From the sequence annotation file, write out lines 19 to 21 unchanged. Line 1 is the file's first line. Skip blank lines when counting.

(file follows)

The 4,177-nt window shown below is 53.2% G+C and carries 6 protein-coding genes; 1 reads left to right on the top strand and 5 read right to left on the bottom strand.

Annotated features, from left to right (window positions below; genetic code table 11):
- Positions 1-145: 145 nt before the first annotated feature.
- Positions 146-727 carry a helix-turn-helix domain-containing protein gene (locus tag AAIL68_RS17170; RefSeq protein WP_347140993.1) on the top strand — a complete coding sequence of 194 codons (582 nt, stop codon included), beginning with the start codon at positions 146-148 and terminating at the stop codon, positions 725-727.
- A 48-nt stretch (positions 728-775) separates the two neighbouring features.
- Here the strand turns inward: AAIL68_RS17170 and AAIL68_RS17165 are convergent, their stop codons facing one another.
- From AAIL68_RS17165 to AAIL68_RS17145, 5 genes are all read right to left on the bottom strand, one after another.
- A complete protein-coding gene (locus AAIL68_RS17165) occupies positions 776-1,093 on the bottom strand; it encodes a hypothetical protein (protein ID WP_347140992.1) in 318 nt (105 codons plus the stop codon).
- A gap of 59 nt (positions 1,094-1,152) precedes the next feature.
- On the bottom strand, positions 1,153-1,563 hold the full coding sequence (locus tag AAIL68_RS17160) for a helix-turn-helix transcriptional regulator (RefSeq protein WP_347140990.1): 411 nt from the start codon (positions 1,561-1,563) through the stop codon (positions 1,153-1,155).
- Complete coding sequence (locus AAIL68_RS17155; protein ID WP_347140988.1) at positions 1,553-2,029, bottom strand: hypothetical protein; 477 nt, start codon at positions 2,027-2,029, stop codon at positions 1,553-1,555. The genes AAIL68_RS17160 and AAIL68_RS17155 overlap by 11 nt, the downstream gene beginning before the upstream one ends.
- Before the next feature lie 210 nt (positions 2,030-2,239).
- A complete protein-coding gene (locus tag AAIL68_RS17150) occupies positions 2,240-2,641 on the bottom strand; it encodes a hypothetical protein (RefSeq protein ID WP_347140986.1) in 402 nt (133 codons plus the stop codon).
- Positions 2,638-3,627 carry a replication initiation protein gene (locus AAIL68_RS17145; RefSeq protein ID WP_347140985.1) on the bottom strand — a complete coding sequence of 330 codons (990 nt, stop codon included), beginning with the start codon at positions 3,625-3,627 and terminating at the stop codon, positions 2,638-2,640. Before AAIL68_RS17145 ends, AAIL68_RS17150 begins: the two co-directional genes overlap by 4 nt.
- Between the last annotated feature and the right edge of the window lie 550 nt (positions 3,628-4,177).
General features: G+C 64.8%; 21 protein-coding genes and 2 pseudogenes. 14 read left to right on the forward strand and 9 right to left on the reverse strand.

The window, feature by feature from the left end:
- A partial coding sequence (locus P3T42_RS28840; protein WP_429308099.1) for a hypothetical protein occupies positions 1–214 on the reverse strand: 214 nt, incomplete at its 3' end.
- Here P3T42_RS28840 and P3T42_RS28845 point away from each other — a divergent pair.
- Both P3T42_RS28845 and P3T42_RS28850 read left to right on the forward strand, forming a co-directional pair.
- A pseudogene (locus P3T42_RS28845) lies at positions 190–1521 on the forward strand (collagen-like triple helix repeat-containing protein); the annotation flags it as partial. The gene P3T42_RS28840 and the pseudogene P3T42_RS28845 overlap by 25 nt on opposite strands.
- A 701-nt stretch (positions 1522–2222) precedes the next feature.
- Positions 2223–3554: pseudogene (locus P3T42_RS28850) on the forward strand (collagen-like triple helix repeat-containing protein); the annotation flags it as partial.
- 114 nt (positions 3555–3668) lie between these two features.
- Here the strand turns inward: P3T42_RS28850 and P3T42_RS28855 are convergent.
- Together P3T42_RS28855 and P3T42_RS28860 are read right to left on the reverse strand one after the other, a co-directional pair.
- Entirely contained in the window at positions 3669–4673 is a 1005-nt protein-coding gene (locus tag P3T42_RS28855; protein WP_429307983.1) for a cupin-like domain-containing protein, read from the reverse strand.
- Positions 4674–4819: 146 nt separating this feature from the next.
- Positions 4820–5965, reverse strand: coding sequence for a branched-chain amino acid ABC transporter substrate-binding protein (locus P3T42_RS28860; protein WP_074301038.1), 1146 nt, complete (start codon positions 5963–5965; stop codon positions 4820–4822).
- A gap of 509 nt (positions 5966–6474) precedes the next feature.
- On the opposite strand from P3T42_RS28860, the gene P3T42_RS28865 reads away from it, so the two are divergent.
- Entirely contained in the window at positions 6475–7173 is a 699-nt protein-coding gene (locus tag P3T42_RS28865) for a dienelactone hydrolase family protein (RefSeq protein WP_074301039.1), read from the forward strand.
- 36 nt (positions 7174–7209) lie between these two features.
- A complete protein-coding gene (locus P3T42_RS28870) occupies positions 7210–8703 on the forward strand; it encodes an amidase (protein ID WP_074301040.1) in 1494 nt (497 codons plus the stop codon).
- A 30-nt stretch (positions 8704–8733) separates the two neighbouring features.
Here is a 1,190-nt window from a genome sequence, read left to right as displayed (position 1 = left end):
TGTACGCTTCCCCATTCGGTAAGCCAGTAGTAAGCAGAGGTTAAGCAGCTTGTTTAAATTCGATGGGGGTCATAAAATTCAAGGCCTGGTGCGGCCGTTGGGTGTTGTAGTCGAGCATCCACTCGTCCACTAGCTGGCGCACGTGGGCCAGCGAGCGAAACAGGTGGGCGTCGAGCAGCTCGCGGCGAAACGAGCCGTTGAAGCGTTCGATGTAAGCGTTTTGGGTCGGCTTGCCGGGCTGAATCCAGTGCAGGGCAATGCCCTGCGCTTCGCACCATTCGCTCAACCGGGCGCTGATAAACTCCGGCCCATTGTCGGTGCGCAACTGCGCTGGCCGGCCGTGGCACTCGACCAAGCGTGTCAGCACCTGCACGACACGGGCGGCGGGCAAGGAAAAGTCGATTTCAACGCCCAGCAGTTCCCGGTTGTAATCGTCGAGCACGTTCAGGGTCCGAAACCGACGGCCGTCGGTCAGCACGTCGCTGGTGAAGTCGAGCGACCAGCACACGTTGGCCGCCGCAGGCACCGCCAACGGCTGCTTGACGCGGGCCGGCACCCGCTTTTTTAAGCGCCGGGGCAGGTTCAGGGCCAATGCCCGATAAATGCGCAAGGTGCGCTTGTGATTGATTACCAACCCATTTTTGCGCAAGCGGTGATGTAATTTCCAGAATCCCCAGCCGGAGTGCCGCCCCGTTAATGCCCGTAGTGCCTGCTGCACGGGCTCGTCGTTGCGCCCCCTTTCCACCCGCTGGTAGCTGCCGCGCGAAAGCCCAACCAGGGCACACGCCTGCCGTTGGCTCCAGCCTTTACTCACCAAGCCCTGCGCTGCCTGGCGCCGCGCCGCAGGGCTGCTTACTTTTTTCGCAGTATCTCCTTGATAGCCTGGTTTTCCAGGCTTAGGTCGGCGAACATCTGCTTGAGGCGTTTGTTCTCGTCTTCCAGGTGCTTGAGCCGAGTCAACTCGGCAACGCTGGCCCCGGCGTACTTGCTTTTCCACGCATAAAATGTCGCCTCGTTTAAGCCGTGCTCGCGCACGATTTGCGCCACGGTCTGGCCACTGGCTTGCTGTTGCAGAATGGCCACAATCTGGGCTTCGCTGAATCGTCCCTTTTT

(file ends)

- Here P3T42_RS28840 and P3T42_RS28845 point away from each other — a divergent pair.
- Both P3T42_RS28845 and P3T42_RS28850 read left to right on the forward strand, forming a co-directional pair.
- A pseudogene (locus P3T42_RS28845) lies at positions 190–1521 on the forward strand (collagen-like triple helix repeat-containing protein); the annotation flags it as partial. The gene P3T42_RS28840 and the pseudogene P3T42_RS28845 overlap by 25 nt on opposite strands.